Finally, on the higher-skilled employment end, many hospitality companies often hire skilled recent college graduates for information technology, accounting, management, and other positions by using what is known as the Optional Practical Training (OPT) program, which allows foreign students who graduate from U.S. universities to work in a job related to their field of study after graduation for between 12-35 months depending upon the type of job at issue. The new Administration has indicated that both this program—and a similar program that allows spouses of individuals in the U.S. on high-skilled visas to work—are likely going to be rescinded or significantly scaled back in the near future.

All in all, the combined sum total of these changes will mean that even as the overall economy continues to grow, labor costs are likely to increase in the hospitality industry as worker shortages become significantly more pronounced and current workers in the hospitality industry are likely to no longer be available due to the discontinuation of the various immigration programs described above.

Adding to the complexity here is that at the same time the hospitality industry is expected to face a dramatically decreased supply of legal labor, the Director of Immigration and Customs Enforcement has also announced that worksite raids of companies such as hotels and restaurants will be expected to increase by over 400%. Whenever any of these raids uncovers hospitality employees in illegal status, the fines and penalties against hotels and restaurants are likely to be significant. This means that using undocumented labor will be completely out of the question for businesses seeking a temporary solution, lest owners and managers face significant fines and penalties. And even if a business is successful in accessing the existing legal immigration programs to obtain labor, the Department of Justice has also indicated that it will be seeking to impose sanctions on any employers who it determines are favoring the employment of temporary foreign workers over available, qualified U.S. workers. Any hospitality employer that uses foreign labor through an immigration visa program is potentially subject to these sanctions.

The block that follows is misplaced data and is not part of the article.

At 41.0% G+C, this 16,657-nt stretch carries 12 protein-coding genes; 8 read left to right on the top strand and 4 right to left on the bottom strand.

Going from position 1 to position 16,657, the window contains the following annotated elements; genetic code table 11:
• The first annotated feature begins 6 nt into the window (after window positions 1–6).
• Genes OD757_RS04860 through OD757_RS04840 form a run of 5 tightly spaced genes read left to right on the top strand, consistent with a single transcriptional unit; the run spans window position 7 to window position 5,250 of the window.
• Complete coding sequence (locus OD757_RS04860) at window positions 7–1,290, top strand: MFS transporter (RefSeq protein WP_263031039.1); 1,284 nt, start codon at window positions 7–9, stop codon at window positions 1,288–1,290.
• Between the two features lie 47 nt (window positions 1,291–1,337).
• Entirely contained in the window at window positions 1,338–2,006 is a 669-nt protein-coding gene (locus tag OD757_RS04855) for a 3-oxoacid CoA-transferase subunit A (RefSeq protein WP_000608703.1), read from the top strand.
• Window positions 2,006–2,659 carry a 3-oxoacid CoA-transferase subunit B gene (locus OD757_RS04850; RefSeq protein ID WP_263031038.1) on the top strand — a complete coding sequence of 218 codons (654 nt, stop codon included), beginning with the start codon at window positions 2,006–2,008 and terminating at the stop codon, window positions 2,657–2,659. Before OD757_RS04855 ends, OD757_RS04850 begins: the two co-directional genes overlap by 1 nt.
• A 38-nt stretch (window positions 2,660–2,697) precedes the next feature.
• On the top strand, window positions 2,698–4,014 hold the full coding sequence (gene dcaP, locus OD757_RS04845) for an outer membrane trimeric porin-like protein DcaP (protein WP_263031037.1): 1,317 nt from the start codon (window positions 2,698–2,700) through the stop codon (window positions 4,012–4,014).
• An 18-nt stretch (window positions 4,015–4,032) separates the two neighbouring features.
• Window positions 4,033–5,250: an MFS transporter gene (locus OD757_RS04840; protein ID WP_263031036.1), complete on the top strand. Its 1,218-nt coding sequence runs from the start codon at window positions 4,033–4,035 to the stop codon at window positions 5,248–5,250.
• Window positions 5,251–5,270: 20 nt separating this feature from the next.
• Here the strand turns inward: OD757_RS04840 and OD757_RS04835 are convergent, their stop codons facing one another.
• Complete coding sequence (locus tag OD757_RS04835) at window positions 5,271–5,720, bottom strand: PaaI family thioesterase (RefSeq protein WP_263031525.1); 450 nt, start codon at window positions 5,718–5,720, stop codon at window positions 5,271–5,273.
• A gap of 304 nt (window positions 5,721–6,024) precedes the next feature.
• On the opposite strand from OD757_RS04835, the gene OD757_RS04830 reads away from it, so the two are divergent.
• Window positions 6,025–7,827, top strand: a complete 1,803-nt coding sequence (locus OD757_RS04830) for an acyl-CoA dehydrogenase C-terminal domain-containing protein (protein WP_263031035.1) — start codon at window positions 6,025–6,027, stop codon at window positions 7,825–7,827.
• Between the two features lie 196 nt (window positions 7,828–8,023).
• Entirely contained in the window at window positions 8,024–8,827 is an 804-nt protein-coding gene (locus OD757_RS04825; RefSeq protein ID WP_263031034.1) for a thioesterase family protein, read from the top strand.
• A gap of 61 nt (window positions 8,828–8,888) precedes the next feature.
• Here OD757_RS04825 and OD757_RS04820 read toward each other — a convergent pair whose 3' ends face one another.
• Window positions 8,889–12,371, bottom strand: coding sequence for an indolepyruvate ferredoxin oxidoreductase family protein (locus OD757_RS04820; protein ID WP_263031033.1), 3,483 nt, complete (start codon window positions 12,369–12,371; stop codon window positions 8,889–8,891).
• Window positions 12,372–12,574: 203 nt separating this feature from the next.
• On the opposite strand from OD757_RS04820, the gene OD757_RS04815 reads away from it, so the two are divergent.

Challenges Facing the Hospitality Industry Regarding Reductions in Foreign Demand

On the demand side, the hospitality industry is facing a headwind caused by new immigration policies that are reducing demand from foreign nationals for U.S. hospitality industry resources. It is well documented that foreign nationals constitute a significant source of revenue for the hospitality industry. In 2016, foreign travelers spent more than $293 billion on traveler accommodations. Foreign travel supports more than 1.4 million U.S. jobs. In addition, foreign travelers spent nearly $174 billion on food services and drinking places in 2016, supporting nearly 1.9 million U.S. jobs. Maintaining and promoting foreign travel to the United States is thus a major area of importance for the hospitality sector.

In contrast to past efforts emphasizing the importance of implementing immigration policies that promote foreign tourism, policies imposed by the new administration appear to be having the opposite effect, and travel and tourism to the United States is being adversely affected. The most recent Department of Commerce statistics indicate that total overseas travel to the United States is down by 3% in 2017 from what it was in 2016, and that travel from countries other than Canada and Mexico has decreased by over 5%. The policies that are seen to be most contributing to these decreases include: a) vetting policies by the State Department at our embassies and consulates that are increasing the time and expense necessary to obtain tourism, student, and business visas ; b) vetting policies at our airports that are causing more foreign visitors to experience significant searches of their technology and their person, are causing more travelers to be placed in secondary inspection and detention, and more travelers to be placed into expedited removal; and c) reductions in the number of State Department personnel able to perform visa interviews while at the same time requiring more visa applicants to receive interviews than in prior years.